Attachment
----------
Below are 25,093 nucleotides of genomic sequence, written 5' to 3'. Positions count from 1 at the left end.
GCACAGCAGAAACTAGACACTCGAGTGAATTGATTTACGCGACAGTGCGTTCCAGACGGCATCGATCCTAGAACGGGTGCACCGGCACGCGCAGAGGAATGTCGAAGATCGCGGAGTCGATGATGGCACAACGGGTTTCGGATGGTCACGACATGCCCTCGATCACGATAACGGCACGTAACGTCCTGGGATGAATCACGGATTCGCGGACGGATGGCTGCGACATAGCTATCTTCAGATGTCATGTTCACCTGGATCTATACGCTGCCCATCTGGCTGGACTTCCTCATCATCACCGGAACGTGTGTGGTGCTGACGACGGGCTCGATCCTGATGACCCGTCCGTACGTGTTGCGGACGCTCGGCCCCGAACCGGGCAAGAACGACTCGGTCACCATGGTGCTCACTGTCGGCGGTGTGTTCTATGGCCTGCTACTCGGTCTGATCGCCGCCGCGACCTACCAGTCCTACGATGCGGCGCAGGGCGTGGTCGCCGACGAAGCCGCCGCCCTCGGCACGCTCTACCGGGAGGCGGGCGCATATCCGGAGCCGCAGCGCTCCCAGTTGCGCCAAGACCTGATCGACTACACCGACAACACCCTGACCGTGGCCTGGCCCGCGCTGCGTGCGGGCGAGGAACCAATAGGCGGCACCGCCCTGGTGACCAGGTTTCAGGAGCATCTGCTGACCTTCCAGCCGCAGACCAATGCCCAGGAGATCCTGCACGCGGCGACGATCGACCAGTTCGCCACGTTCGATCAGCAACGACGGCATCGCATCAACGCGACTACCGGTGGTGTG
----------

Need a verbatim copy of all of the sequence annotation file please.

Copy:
Below are 25,093 nucleotides of genomic sequence, written 5' to 3'. Positions count from 1 at the left end.
GCACAGCAGAAACTAGACACTCGAGTGAATTGATTTACGCGACAGTGCGTTCCAGACGGCATCGATCCTAGAACGGGTGCACCGGCACGCGCAGAGGAATGTCGAAGATCGCGGAGTCGATGATGGCACAACGGGTTTCGGATGGTCACGACATGCCCTCGATCACGATAACGGCACGTAACGTCCTGGGATGAATCACGGATTCGCGGACGGATGGCTGCGACATAGCTATCTTCAGATGTCATGTTCACCTGGATCTATACGCTGCCCATCTGGCTGGACTTCCTCATCATCACCGGAACGTGTGTGGTGCTGACGACGGGCTCGATCCTGATGACCCGTCCGTACGTGTTGCGGACGCTCGGCCCCGAACCGGGCAAGAACGACTCGGTCACCATGGTGCTCACTGTCGGCGGTGTGTTCTATGGCCTGCTACTCGGTCTGATCGCCGCCGCGACCTACCAGTCCTACGATGCGGCGCAGGGCGTGGTCGCCGACGAAGCCGCCGCCCTCGGCACGCTCTACCGGGAGGCGGGCGCATATCCGGAGCCGCAGCGCTCCCAGTTGCGCCAAGACCTGATCGACTACACCGACAACACCCTGACCGTGGCCTGGCCCGCGCTGCGTGCGGGCGAGGAACCAATAGGCGGCACCGCCCTGGTGACCAGGTTTCAGGAGCATCTGCTGACCTTCCAGCCGCAGACCAATGCCCAGGAGATCCTGCACGCGGCGACGATCGACCAGTTCGCCACGTTCGATCAGCAACGACGGCATCGCATCAACGCGACTACCGGTGGTGTG